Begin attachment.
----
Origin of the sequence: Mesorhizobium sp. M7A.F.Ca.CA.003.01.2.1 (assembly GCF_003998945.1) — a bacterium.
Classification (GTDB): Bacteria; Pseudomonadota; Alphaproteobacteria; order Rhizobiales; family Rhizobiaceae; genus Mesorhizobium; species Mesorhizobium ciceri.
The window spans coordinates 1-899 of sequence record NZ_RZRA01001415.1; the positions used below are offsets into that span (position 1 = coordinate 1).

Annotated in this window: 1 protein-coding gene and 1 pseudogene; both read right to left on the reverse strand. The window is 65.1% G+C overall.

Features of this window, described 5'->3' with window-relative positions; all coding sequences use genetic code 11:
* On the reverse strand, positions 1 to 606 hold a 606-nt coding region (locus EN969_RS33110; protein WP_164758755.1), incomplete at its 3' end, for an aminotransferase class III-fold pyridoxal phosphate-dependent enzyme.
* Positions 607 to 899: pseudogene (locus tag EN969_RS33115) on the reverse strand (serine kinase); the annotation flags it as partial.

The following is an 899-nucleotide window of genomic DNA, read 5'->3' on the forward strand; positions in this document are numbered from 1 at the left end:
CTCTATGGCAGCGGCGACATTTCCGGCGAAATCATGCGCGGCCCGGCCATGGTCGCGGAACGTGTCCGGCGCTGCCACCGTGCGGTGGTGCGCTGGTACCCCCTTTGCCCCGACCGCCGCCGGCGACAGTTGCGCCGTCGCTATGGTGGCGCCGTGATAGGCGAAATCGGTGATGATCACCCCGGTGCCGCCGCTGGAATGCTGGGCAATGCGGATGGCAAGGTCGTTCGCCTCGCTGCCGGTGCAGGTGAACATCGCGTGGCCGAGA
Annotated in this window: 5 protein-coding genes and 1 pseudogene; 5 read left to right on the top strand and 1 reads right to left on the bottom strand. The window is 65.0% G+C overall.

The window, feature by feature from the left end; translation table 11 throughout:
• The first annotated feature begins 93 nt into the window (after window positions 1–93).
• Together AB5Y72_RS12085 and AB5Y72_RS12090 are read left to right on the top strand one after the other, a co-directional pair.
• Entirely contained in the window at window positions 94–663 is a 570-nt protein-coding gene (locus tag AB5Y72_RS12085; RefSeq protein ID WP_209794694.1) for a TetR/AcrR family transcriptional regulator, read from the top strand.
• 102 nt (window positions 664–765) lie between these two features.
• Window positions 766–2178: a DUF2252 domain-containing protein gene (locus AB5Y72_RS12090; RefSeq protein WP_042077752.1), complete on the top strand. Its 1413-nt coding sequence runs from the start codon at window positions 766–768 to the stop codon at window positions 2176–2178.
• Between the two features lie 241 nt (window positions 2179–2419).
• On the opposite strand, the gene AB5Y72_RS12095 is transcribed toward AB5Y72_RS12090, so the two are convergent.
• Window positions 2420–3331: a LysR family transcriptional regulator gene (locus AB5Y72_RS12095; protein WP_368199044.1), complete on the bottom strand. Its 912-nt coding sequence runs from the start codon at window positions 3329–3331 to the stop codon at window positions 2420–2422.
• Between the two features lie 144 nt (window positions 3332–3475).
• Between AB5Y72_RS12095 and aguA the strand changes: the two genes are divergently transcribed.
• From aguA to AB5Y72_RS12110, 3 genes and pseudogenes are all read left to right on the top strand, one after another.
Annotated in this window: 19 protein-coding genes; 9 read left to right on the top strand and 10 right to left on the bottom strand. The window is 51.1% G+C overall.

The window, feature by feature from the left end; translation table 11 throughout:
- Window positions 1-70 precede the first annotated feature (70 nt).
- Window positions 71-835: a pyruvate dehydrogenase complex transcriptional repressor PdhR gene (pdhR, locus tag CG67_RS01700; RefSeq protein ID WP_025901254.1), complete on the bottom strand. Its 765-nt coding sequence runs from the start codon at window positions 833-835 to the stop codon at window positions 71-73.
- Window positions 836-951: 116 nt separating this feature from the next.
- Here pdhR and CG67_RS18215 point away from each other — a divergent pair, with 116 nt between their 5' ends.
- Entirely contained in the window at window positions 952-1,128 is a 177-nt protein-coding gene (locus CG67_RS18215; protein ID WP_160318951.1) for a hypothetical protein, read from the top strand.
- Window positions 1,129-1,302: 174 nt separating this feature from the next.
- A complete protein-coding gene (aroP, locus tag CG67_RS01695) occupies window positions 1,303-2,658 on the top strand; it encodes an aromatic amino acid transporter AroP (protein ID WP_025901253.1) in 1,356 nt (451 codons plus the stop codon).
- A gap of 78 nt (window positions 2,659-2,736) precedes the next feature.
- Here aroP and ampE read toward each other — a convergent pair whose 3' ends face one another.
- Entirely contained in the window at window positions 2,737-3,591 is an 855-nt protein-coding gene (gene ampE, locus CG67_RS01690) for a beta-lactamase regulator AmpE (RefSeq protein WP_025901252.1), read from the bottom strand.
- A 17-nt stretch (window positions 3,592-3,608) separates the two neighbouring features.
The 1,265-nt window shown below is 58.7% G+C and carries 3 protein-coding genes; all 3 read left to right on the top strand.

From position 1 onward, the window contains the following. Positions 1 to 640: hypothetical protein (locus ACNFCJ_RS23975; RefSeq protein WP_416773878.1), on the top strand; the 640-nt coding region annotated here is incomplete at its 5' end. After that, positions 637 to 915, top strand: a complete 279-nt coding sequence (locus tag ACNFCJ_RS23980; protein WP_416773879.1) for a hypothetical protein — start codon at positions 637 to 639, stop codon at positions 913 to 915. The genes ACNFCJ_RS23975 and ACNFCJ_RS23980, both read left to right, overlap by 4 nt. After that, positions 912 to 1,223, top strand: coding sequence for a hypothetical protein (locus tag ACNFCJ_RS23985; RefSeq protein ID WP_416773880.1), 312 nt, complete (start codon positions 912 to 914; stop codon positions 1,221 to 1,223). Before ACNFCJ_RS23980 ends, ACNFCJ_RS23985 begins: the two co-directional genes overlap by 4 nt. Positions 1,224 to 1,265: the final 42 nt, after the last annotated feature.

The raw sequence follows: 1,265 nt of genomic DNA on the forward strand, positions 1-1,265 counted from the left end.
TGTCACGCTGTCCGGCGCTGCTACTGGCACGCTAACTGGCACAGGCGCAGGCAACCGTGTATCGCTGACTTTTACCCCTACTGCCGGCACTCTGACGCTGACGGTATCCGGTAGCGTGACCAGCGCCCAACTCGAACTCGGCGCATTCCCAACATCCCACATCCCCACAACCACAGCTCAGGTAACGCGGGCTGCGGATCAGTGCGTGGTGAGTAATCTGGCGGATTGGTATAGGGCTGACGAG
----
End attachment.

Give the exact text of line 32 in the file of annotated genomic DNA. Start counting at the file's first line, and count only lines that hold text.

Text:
- A gap of 78 nt (window positions 2,659-2,736) precedes the next feature.